Archive for April, 2011

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Overhead Bins

April 20, 2011

Stale air.  Endless waiting.  Shoes scanned.  Lurch gateward.  Mindless stalling.  Jet-way’s incongruous temperature.  Plane entered.  Elbows out.  Arms lifted.  Eyes beady.  Goal clear.  Overhead bin.

We vie, pry, maneuver, shove.  We stow our cherished cargo, there, above our heads.  Belongings too precious to be far, managed by a baggage handler, tarmac to belly of the plane.

We sit, sigh, shift.  We feign relaxed nonchalance. Ever watchful, we observe fellow passengers shoehorn their bags, crushing our own.

Turbulence has us gasping, glancing furtively upward, fragile objects just beyond our care.  We stare with nervous glances, willing safety.

Flight lands.  Runway navigated.  Seatbelt off.  Lunge.  Twist.  Heave.  Valise stained?  Scented?  Scratched?  Case opened.  Disorientation.  Liquids burst.  Items disheveled.

Peer in.  What did you pack?  Overhead bins are where we store our valuables.  Our values.  The truths we hold to be self-evident.  These are the moral codes we live by, the standards we hope will become heirlooms, handed down one generation to the next.

What happens if the skies we fly are unfriendly?  Though we expect our children to embrace our principles, we need to recognize that they will interpret tenets uniquely, grafting our beliefs to their own ideologies.  Politics.  Religion.  Sex.  Sometimes, the trappings of who they are seem to reflect a completely different personal creed.  It is then that we are challenged to gingerly and without judgment unwrap the exterior to reveal that which is underneath.  Examining the middle of the trifecta, can a parent who attends church faithfully connect to a child who finds divinity nestled in the woods?  Do we need them to worship with us, or is the virtue seeking spirituality?   Can we reroute our flight path so we can cross ethereal con trails?  Easter.  How is the date determined?  The celebration falls on the first Sunday after the first full moon after the vernal equinox.  And there, where you least expect it, is the bridge from one form of faith to another.  The timetable for celebrating that most holy of days swirls around the nexus of nature.  Connections caught.

Overhead bins.  Contents shift.  Children choose.  Destinations unknown.  Actual landings?  I’ll keep you posted.

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The Neighborhood of Make-Believe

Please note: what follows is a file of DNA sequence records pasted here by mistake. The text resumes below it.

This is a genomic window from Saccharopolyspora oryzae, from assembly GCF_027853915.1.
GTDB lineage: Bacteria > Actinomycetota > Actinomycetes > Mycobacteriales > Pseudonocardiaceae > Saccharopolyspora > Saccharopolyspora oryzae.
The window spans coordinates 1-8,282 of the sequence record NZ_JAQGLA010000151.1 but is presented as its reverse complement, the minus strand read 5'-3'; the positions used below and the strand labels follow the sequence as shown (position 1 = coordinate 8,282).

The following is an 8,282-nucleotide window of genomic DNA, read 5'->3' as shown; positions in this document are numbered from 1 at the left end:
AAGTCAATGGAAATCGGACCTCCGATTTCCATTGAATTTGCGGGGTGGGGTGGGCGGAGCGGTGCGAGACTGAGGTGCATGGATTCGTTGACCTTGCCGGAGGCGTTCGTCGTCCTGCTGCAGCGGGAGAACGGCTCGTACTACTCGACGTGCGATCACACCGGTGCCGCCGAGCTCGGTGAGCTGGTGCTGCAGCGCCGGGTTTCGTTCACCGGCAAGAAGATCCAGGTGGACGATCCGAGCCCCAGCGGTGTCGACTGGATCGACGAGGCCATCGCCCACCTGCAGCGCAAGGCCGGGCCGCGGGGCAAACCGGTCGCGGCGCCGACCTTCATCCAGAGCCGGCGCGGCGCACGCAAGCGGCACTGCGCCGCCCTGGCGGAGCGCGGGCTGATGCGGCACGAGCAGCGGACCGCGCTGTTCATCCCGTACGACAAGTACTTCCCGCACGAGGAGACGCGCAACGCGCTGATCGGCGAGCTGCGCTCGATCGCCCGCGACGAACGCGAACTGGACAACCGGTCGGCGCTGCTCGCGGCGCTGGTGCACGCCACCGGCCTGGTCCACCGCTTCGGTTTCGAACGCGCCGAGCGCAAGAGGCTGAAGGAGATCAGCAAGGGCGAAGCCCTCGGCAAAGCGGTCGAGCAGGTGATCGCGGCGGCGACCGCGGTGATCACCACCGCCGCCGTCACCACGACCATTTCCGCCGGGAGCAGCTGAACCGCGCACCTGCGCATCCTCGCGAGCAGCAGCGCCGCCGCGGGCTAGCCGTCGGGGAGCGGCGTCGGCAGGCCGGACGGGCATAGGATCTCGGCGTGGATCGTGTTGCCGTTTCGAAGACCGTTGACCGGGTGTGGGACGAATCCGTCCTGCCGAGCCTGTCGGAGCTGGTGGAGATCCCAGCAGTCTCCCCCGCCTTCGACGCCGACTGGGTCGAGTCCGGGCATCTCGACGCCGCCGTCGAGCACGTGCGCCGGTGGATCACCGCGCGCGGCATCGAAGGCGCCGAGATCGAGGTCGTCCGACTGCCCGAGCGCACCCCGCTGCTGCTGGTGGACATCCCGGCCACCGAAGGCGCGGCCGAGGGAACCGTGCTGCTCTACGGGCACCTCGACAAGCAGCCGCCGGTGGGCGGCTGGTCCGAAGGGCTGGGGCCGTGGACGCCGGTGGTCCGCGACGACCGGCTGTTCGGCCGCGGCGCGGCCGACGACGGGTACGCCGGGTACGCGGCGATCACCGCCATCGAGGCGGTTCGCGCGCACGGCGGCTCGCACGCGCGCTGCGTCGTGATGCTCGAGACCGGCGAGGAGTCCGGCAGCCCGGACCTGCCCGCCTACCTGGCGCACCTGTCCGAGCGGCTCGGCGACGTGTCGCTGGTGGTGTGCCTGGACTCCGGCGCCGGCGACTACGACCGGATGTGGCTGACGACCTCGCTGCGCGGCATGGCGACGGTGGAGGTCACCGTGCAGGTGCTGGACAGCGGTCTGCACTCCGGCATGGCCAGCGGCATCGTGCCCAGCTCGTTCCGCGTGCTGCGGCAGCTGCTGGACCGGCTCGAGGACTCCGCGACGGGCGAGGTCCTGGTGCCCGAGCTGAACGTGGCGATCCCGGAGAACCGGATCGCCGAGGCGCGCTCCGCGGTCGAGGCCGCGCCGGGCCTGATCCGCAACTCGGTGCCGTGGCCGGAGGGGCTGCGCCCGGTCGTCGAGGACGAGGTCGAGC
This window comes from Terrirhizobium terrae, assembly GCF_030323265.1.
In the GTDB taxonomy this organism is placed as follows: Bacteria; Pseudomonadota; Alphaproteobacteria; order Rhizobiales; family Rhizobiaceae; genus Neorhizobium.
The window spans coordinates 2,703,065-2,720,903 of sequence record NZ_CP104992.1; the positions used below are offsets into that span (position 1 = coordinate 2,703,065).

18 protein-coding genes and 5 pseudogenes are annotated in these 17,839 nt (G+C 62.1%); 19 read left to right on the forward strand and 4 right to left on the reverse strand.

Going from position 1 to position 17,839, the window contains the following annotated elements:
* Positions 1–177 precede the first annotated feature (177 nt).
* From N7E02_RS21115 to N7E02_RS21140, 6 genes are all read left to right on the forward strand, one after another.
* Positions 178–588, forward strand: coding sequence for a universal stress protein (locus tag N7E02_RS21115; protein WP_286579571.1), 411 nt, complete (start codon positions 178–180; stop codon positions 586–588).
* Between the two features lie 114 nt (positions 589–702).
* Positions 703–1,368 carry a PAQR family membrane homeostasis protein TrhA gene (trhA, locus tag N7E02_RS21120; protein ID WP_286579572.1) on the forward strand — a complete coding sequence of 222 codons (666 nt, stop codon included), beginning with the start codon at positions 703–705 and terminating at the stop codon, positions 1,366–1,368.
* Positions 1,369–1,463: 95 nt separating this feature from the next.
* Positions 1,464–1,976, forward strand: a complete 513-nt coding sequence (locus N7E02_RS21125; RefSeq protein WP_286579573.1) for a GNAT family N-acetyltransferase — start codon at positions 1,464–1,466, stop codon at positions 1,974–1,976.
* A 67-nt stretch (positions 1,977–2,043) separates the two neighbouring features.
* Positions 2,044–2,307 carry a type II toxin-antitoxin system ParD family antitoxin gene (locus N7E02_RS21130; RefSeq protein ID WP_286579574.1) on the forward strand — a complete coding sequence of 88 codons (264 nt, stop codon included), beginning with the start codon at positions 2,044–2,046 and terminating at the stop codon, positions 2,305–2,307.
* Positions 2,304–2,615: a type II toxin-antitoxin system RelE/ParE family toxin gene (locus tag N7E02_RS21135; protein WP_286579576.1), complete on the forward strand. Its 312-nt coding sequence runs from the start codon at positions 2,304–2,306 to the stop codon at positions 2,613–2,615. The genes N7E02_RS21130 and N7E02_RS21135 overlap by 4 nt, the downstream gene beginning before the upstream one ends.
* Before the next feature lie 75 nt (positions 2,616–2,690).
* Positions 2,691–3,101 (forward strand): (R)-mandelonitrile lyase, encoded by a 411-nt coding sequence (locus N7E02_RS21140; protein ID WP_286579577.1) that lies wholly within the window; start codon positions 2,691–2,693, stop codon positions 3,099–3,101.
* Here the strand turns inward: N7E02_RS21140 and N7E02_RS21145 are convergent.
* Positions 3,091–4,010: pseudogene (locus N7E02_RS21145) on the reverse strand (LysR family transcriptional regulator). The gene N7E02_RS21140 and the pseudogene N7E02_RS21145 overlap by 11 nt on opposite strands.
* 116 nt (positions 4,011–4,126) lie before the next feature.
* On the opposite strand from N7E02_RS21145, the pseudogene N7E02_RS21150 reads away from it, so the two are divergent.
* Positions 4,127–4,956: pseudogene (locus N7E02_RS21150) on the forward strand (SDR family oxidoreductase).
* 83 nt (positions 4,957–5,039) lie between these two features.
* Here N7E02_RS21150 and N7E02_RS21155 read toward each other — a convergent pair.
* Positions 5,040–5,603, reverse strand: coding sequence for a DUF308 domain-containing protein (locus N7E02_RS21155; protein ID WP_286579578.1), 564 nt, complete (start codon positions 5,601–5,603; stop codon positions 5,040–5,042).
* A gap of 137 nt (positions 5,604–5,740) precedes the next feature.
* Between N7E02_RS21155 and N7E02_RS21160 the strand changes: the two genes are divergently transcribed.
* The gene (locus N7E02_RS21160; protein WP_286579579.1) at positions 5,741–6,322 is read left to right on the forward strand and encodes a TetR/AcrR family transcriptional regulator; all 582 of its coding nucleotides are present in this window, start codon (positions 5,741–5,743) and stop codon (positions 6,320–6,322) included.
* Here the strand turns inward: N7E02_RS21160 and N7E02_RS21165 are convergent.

April 4, 2011

A few years ago, while looking wistfully out the window at the house down the hill from us, Cole whispered ‘I wish I were in their family’.

He said it so quietly, so still-ly.  I yearned to pretend I hadn’t heard.  My heart plummeted and bruised my toes.  My cheeks began to flame with the prickly anticipation of dread.  The air rushed out of my lungs and made an audible ‘OhhhHHhh’.  He looked up at me with a face of innocent inquiry and I tried to scramble, casually replying ‘um, why is that?’

The neighbors down the hill were friendly, yet acquaintances we barely knew.  But I knew enough to preemptively cringe at what I surmised I would be given; a list of the ‘mores’.  More toys.  More vacations.  More motors; boats, cars, kid ATV’s.  More hours to stay up late.  There were plenty of mores.

‘Well, if I were in their family, I wouldn’t have Celiac Disease and I could eat whatever I wanted.’  I had projected onto Cole my own insecurities, my interpretation of what I assumed he would see lacking in our family, that I very nearly missed his profound and simple wish.

But sometimes, our kids’ wishes are based in materiality.  And when we hear these, it is difficult not to jump defensively into the litanies of we can’ts, we won’ts, we never wills.  We reflexively jerk into adult responses due to adult responsibility:  is it safe?  practical?  financially viable?  Yet our kids aren’t criticizing our ability to provide, they are simply imagining outside of their box.  Their words aren’t loaded with the social commentary we presume, they are simply dreaming a different reality.  We need to listen to these wishes, not for the content on top, but for what it tells us about what is important to our children underneath.

But sometimes, our kids’ wishes degrade into whines.  By osmosis, or more likely by sheer bludgeoning of repetition, at our house the wish of the elder became the wish of the younger.  ‘Aaannnhhh, I wwwwwiiiiiiisssshhhh we had a booAAt’ became available in stereo, and I began to lose my mind.  When out running errands with the two of them I contemplated complex and circuitous routes that would utilize only landlocked roads; anything to prevent the backseat passengers from glimpsing the kayaks, canoes, yachts, pleasure cruisers, fishing vessels and ocean liners that dot our town’s waterways.  Sometimes, wishes require action.  So I bought a piggy bank.  A cheerful, ceramic, polka dot piggy bank that lives on a shelf nestled amongst the art supplies.  If current rates continue, they will have saved enough for a dingy by the middle of the next century.  And the boat moaning?  It has magically ended.  The little ‘boat bank’ has calmed the waters, reassuring them that no matter how big the dream, there are small steps they can take every day to reach it.  Hope floats.

It is a powerful moment when our children trust us with their wishes, and it provides us an opportunity to share our own.  We can explore with them the duality of gently holding our wishes and living contentedly now.  Together we can listen for the bells and whistle of the red trolley, just waiting to take us to The Neighborhood of Make-Believe.

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